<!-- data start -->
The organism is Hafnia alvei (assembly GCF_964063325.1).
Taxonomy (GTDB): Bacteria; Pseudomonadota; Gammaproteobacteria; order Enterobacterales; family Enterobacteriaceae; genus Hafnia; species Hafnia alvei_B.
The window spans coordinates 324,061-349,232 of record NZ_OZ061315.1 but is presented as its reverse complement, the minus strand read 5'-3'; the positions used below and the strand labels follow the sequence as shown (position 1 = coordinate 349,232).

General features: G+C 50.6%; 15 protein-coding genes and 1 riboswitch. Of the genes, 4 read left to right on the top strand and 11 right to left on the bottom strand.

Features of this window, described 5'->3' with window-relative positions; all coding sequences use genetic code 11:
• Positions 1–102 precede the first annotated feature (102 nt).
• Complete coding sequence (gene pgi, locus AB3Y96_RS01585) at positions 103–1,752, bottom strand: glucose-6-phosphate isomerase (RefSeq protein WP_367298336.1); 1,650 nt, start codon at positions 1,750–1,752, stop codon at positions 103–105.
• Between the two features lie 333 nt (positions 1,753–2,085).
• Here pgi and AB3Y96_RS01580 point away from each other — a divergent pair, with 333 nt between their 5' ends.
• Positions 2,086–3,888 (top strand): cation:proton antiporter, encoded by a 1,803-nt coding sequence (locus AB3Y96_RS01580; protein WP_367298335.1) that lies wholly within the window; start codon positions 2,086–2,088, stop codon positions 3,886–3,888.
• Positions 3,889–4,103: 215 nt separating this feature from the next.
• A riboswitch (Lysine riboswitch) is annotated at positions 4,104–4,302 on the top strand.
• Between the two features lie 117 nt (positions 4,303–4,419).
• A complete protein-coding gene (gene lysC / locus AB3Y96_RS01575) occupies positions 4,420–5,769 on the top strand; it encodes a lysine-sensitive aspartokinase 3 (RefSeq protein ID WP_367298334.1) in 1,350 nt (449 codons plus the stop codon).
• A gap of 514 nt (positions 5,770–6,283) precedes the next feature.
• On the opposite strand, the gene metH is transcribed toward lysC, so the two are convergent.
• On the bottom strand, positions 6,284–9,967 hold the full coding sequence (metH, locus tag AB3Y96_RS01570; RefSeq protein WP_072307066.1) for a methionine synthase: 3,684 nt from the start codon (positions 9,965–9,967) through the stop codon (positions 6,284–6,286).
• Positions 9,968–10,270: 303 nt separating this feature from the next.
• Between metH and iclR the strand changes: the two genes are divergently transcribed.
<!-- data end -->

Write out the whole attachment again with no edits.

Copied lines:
The organism is Hafnia alvei (assembly GCF_964063325.1).
Taxonomy (GTDB): Bacteria; Pseudomonadota; Gammaproteobacteria; order Enterobacterales; family Enterobacteriaceae; genus Hafnia; species Hafnia alvei_B.
The window spans coordinates 324,061-349,232 of record NZ_OZ061315.1 but is presented as its reverse complement, the minus strand read 5'-3'; the positions used below and the strand labels follow the sequence as shown (position 1 = coordinate 349,232).

General features: G+C 50.6%; 15 protein-coding genes and 1 riboswitch. Of the genes, 4 read left to right on the top strand and 11 right to left on the bottom strand.

Features of this window, described 5'->3' with window-relative positions; all coding sequences use genetic code 11:
• Positions 1–102 precede the first annotated feature (102 nt).
• Complete coding sequence (gene pgi, locus AB3Y96_RS01585) at positions 103–1,752, bottom strand: glucose-6-phosphate isomerase (RefSeq protein WP_367298336.1); 1,650 nt, start codon at positions 1,750–1,752, stop codon at positions 103–105.
• Between the two features lie 333 nt (positions 1,753–2,085).
• Here pgi and AB3Y96_RS01580 point away from each other — a divergent pair, with 333 nt between their 5' ends.
• Positions 2,086–3,888 (top strand): cation:proton antiporter, encoded by a 1,803-nt coding sequence (locus AB3Y96_RS01580; protein WP_367298335.1) that lies wholly within the window; start codon positions 2,086–2,088, stop codon positions 3,886–3,888.
• Positions 3,889–4,103: 215 nt separating this feature from the next.
• A riboswitch (Lysine riboswitch) is annotated at positions 4,104–4,302 on the top strand.
• Between the two features lie 117 nt (positions 4,303–4,419).
• A complete protein-coding gene (gene lysC / locus AB3Y96_RS01575) occupies positions 4,420–5,769 on the top strand; it encodes a lysine-sensitive aspartokinase 3 (RefSeq protein ID WP_367298334.1) in 1,350 nt (449 codons plus the stop codon).
• A gap of 514 nt (positions 5,770–6,283) precedes the next feature.
• On the opposite strand, the gene metH is transcribed toward lysC, so the two are convergent.
• On the bottom strand, positions 6,284–9,967 hold the full coding sequence (metH, locus tag AB3Y96_RS01570; RefSeq protein WP_072307066.1) for a methionine synthase: 3,684 nt from the start codon (positions 9,965–9,967) through the stop codon (positions 6,284–6,286).
• Positions 9,968–10,270: 303 nt separating this feature from the next.
• Between metH and iclR the strand changes: the two genes are divergently transcribed.